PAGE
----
acute renal failure

  1. Acute tubular necrosis is a type of acute renal failure that results primary from __________ and ___________
    • ischemia
    • nephrotoxic injury
  2. Renal ischemia leads to acute tubular necrosis by disrupting the _____________ and causing patchy destruction of the ____________.
    • basement membrane
    • tubular epithelium
  3. nephrotoxic agents cause necrosis of the _____________________ that sloughs off and blocks the
    • tubular epithelium cells
    • tubules
  4. Acute tubular necrosis from nephrotoxic injury is more likely to be reversible because the _________________ is usually not initially destroyed.
    basement membrane
  5. There is no correlation between the amount of ______ ________ and the extent of ______ _______.
    • urine produced
    • renal failure
  6. Which type of renal failure is caused by decreased cardiac output?
  7. which type of renal failure is caused by mechanical outflow obstruction?
  8. Initial cause of most acute renal failure?
  9. renal failure caused by prostate cancer?
  10. Renal failure caused by prostate cancer?
  11. Renal failure caused by tubular obstruction by myoglobin?
  12. Renal failure caused by hypovolemia?
  13. Renal failure caused by renal stones?
  14. Renal failure caused by nephrotoxic drugs?
  15. Renal failure caused by bladder cancer?
  16. Renal failure caused by renal vascular obstruction?
  17. Renal failure caused by acute glomerulonephritis?
  18. Renal failure caused by anaphylaxis?
  19. The nurse determines that a pt w/oliguria has rerenal oliguria when
    reversal of the oliguria occurs with fluid replacement
  20. In ________ oliguria, the oliguria is caused by a _________ in circulating blood volume and there is no damage yet.
    • prerenal
    • decrease
  21. Tubular damage is indicated in the pt w/acute renal failure by a UA finding of ?
    specific gravity at 1.010
  22. Metabolic acidosis occurs in the oliguric phase of acute renal failure as a result of impaired?
    ammonia synthesis
  23. Metabolic acidosis occurs in ARF because the kidneys can not synthesize _________ needed to excrete H+, resulting in an increased _______
    • ammonia
    • acid load
  24. A pt is with ARF is in the recovery phase when his BUN and serum creatinine levels?
  25. The most common cause of death in ARF is ?
  26. Serum ________ and ________ are increased during catabolism of body protein.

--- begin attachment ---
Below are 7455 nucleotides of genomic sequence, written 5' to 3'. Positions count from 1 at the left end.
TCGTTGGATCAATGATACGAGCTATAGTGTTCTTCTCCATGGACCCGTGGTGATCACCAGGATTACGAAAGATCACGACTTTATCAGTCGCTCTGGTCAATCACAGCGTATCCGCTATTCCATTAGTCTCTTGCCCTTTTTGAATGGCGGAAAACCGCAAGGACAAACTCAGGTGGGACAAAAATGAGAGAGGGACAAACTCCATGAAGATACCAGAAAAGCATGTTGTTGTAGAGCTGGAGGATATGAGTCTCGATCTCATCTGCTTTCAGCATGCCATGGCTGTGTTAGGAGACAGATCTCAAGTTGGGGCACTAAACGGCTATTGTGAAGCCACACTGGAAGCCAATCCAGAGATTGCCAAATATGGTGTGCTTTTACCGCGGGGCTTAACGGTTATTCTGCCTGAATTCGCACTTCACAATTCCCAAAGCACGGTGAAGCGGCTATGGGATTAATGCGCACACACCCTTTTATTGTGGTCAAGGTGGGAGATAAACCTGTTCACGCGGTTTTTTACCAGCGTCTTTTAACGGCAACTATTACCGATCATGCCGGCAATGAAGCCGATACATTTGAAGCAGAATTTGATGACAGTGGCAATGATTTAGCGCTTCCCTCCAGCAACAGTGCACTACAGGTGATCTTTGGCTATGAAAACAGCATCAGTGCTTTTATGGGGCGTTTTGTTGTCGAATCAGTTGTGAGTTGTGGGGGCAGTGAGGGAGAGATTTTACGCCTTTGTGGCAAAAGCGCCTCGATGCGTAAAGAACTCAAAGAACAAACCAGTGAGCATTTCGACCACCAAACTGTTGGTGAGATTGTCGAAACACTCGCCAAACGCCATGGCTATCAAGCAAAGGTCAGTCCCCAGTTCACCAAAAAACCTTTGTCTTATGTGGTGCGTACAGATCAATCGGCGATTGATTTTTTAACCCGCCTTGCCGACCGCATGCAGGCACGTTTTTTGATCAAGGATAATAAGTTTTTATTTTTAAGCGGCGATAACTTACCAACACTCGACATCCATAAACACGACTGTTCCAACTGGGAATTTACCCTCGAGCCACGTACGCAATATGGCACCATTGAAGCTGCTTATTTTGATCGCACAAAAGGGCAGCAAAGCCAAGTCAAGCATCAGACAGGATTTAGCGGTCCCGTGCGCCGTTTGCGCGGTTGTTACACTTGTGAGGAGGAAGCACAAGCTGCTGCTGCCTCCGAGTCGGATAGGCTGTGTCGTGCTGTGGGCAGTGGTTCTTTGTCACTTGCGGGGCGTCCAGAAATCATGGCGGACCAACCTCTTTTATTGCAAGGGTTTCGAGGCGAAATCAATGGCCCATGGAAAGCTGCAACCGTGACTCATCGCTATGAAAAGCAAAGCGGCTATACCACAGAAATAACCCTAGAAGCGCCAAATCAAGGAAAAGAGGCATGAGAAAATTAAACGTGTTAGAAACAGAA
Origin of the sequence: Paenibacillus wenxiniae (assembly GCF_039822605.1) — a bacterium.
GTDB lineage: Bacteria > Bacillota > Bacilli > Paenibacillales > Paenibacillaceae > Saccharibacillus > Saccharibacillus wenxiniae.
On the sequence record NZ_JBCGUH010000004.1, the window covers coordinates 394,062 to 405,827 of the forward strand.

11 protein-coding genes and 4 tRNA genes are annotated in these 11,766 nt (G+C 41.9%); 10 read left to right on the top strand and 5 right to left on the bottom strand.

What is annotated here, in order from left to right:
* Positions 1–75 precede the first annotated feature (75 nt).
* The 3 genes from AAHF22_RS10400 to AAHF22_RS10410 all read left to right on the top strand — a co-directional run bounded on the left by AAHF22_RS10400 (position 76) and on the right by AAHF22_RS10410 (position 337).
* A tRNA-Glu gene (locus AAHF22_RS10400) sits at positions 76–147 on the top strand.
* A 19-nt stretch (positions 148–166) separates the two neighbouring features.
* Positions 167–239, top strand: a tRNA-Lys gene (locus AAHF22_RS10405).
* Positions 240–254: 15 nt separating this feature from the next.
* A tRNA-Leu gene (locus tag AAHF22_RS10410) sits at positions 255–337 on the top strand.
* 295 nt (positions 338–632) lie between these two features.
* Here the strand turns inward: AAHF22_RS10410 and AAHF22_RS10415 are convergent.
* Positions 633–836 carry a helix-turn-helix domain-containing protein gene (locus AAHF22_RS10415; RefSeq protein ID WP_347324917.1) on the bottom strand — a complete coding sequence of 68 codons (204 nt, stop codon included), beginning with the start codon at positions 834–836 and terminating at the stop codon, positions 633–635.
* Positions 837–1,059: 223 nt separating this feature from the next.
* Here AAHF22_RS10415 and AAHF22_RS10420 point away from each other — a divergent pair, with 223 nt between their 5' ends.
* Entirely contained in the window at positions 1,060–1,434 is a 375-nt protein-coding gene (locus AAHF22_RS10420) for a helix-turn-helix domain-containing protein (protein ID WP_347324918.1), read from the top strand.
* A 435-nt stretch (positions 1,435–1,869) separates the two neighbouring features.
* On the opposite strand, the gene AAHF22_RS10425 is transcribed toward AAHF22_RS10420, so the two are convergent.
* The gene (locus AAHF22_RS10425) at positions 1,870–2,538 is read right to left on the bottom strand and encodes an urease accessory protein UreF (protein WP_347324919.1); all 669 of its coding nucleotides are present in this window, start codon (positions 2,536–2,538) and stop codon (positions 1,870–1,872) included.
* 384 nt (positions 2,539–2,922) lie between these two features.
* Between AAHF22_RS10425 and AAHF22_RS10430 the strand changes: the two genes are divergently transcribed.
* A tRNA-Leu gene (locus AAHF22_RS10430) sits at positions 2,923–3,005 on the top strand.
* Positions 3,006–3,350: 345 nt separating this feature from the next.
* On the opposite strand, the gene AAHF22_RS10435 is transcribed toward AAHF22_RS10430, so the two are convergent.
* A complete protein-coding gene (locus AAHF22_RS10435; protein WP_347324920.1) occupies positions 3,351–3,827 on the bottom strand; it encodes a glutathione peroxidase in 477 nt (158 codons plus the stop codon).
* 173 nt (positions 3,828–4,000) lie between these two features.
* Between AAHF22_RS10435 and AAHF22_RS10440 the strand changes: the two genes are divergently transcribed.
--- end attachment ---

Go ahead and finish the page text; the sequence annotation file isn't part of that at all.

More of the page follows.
• potassium
    • urea
  27. During the oliguric phase of ARF, daily fluid intake is limited to ______ ml plus the prior day's measurable fluid loss.
  28. Dietary sodium and potassium during the oliguric phase of ARF are managed according to the pt's _____ and ______ levels.
    serum sodium and potassium levels
  29. One of the most important nursing measures in managing fluid balance in the pt in ARF is taking __________.
    Daily wts
  30. The most common indications for dialysis in ARF include (6)
    • volume overload
    • elevated potassium level
    • metabolic acidosis
    • BUN level >120
    • significant change in menatal status
    • pericarditis, pericardial effusion, or cardiac tamponade
  31. Two options available for dialysis in ARF
    • hemodialysis
    • peritoneal dialysis
  32. Therapies to treat elevated K+ levels
    • regular insulin IV
    • sodium bicarbonate
    • calcium gluconate IV
    • dialysis
    • Sodium polystyrene sulfonate-(Kayexalate)
    • Dietary Restriction
  33. Nutritional therapy for ARF
    • adequate protein intake
    • potassium restriction
    • phosphate restriction
    • sodium restriction
  34. What should never be given to a pt with a paralytic ileus? Why?
    • sodium polystyrene sulfonate
    • bowel necrosis can occur
  35. What is the most important guide in determining the need for dialysis?
    clinical assessment
  36. Clinical manifestations in urinary system for ARF
    • decreased urinary output
    • proteinuria
    • casts
    • decreased specific gravity
    • decreased osmolality
    • increased urinary sodium
  37. Clinical manifestations in cardiovascular system for ARF
    • volume overload
    • heart failure
    • hypotension (early ARF)
    • hypertension
    • pericarditis
    • pericardial effusion
    • dysrhythmias
  38. Clinical manifestations in respiratory system in ARF
    • pulmonary edema
    • Kussmaul respirations
    • pleural effusions
  39. Clinical manifestations in GI system in ARF
    • nausea and vomiting
    • anorexia
    • stomatitis
    • bleeding
    • diarrhea
    • constipation
  40. Clinical manifestations in hematologic system in ARF
    • anemia (w/in 48 hrs)
    • increased susceptibility to infection
    • leukocytosis
    • defect in platelet functioning
  41. Clinical manifestations in neurologic system in ARF
    • lethargy
    • seizures
    • asterixis
    • memory impairment
  42. Clinical manifestations in metabolic system in ARF
    • increased BUN
    • increased Creatinine
    • decreased sodium
    • increased potassium
    • decreased pH
    • decreased bicarb
    • decreased calcium
    • increased phosphate
Card Set
acute renal failure
from study guide